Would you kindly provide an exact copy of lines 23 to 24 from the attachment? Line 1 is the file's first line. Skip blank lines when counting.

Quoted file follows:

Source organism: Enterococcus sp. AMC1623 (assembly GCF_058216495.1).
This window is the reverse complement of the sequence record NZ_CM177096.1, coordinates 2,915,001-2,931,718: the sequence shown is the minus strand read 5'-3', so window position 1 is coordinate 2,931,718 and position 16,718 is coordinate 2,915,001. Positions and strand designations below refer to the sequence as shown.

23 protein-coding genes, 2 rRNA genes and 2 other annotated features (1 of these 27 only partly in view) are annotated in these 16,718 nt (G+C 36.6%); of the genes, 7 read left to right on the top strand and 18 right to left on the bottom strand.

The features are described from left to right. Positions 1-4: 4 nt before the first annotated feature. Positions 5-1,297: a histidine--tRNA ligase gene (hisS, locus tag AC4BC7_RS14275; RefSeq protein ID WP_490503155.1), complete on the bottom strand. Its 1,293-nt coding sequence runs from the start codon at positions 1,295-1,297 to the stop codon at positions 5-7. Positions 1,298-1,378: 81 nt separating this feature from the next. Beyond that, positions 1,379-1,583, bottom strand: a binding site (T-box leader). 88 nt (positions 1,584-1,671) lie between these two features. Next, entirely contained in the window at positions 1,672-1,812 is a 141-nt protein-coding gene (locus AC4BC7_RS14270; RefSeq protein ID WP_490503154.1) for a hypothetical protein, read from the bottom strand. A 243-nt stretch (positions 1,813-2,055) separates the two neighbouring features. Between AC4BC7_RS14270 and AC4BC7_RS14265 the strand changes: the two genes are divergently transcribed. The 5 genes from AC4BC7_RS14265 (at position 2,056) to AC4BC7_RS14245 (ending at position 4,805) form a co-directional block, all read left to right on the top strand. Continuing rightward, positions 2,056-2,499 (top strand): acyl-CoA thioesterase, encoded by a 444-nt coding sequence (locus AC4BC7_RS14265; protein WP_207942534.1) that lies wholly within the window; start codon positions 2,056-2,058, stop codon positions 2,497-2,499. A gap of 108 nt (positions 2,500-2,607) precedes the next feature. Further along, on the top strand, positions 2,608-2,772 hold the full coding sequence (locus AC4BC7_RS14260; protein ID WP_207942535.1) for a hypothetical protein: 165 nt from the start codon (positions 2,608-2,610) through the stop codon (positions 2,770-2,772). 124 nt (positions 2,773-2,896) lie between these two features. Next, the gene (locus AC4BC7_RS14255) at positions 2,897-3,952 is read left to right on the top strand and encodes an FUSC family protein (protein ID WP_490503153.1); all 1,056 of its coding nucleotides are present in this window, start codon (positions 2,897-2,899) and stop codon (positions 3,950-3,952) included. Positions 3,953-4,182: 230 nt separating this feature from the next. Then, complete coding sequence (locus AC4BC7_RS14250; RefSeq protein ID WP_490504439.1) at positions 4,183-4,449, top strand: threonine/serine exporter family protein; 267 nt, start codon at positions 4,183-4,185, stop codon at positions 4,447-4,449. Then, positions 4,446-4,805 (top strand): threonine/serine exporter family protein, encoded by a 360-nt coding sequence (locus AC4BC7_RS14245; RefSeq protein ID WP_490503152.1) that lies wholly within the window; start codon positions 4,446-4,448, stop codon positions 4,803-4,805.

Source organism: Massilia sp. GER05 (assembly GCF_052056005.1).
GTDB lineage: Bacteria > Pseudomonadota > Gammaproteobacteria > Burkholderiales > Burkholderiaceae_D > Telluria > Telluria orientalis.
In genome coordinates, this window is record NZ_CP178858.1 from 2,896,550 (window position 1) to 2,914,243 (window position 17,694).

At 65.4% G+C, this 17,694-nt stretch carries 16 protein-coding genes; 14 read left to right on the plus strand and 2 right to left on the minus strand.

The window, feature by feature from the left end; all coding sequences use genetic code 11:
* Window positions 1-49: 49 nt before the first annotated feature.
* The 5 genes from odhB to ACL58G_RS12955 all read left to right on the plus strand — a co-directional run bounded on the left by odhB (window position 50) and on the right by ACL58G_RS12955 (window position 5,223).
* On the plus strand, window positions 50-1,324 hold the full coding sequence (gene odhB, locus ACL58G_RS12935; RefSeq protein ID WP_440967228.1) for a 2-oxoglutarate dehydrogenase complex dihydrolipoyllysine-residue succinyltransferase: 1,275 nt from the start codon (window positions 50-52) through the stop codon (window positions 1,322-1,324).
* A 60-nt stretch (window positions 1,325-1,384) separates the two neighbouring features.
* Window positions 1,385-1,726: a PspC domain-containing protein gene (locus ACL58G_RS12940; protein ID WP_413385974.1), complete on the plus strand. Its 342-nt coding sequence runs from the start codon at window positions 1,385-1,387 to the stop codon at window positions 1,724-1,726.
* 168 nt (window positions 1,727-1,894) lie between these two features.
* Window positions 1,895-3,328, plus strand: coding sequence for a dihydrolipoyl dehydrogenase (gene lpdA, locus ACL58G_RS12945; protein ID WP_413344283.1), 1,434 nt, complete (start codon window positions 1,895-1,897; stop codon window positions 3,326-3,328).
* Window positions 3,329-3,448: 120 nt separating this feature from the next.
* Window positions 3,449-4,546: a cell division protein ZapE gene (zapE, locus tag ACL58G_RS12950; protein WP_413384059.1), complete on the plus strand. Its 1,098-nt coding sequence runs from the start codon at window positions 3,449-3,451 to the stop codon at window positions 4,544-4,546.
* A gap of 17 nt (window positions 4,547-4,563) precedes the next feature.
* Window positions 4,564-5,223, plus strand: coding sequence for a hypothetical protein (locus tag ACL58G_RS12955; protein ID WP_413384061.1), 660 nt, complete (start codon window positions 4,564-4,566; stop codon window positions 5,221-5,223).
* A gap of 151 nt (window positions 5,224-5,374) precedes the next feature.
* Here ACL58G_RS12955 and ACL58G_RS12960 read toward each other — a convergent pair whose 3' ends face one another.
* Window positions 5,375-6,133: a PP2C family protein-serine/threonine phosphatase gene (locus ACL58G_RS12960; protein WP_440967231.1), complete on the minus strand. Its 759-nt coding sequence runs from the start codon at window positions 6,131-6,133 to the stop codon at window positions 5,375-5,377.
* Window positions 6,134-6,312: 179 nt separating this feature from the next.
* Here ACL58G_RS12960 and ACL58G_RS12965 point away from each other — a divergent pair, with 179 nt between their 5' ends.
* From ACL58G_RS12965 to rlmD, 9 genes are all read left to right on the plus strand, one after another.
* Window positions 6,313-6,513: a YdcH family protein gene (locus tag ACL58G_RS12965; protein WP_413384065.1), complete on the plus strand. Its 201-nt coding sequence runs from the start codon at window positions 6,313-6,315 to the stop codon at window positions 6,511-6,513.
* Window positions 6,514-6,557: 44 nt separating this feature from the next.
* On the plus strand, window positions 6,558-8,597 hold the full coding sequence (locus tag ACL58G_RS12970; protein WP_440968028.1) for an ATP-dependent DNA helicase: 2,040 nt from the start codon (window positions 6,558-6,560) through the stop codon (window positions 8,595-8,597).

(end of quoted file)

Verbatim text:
* Window positions 5,375-6,133: a PP2C family protein-serine/threonine phosphatase gene (locus ACL58G_RS12960; protein WP_440967231.1), complete on the minus strand. Its 759-nt coding sequence runs from the start codon at window positions 6,131-6,133 to the stop codon at window positions 5,375-5,377.
* Window positions 6,134-6,312: 179 nt separating this feature from the next.